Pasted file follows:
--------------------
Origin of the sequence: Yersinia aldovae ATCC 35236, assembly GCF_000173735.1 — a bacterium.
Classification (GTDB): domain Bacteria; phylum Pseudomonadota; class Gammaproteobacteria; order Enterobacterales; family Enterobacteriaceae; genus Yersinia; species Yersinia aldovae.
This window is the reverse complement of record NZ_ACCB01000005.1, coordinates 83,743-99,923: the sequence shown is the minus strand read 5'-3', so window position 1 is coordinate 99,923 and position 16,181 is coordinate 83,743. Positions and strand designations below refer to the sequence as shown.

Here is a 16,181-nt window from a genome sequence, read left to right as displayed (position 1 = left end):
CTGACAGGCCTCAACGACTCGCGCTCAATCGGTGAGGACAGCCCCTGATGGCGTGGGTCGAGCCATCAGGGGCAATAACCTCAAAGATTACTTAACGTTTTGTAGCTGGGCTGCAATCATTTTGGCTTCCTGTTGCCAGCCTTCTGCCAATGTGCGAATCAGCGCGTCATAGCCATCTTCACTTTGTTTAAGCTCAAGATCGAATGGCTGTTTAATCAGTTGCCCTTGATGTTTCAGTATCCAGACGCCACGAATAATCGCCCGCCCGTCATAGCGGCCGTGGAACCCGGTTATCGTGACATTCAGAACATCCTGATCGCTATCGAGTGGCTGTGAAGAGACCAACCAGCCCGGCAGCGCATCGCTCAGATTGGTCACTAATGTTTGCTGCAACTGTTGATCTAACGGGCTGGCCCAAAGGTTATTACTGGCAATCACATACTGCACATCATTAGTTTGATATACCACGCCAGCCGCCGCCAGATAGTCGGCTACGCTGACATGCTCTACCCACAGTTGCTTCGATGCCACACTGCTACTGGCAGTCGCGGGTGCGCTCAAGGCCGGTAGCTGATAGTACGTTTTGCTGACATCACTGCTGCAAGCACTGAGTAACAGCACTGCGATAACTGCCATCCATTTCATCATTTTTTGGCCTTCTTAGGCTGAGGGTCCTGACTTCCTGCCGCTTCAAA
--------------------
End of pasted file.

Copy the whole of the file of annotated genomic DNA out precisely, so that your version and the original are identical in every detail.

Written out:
Origin of the sequence: Yersinia aldovae ATCC 35236, assembly GCF_000173735.1 — a bacterium.
Classification (GTDB): domain Bacteria; phylum Pseudomonadota; class Gammaproteobacteria; order Enterobacterales; family Enterobacteriaceae; genus Yersinia; species Yersinia aldovae.
This window is the reverse complement of record NZ_ACCB01000005.1, coordinates 83,743-99,923: the sequence shown is the minus strand read 5'-3', so window position 1 is coordinate 99,923 and position 16,181 is coordinate 83,743. Positions and strand designations below refer to the sequence as shown.

Here is a 16,181-nt window from a genome sequence, read left to right as displayed (position 1 = left end):
CTGACAGGCCTCAACGACTCGCGCTCAATCGGTGAGGACAGCCCCTGATGGCGTGGGTCGAGCCATCAGGGGCAATAACCTCAAAGATTACTTAACGTTTTGTAGCTGGGCTGCAATCATTTTGGCTTCCTGTTGCCAGCCTTCTGCCAATGTGCGAATCAGCGCGTCATAGCCATCTTCACTTTGTTTAAGCTCAAGATCGAATGGCTGTTTAATCAGTTGCCCTTGATGTTTCAGTATCCAGACGCCACGAATAATCGCCCGCCCGTCATAGCGGCCGTGGAACCCGGTTATCGTGACATTCAGAACATCCTGATCGCTATCGAGTGGCTGTGAAGAGACCAACCAGCCCGGCAGCGCATCGCTCAGATTGGTCACTAATGTTTGCTGCAACTGTTGATCTAACGGGCTGGCCCAAAGGTTATTACTGGCAATCACATACTGCACATCATTAGTTTGATATACCACGCCAGCCGCCGCCAGATAGTCGGCTACGCTGACATGCTCTACCCACAGTTGCTTCGATGCCACACTGCTACTGGCAGTCGCGGGTGCGCTCAAGGCCGGTAGCTGATAGTACGTTTTGCTGACATCACTGCTGCAAGCACTGAGTAACAGCACTGCGATAACTGCCATCCATTTCATCATTTTTTGGCCTTCTTAGGCTGAGGGTCCTGACTTCCTGCCGCTTCAAA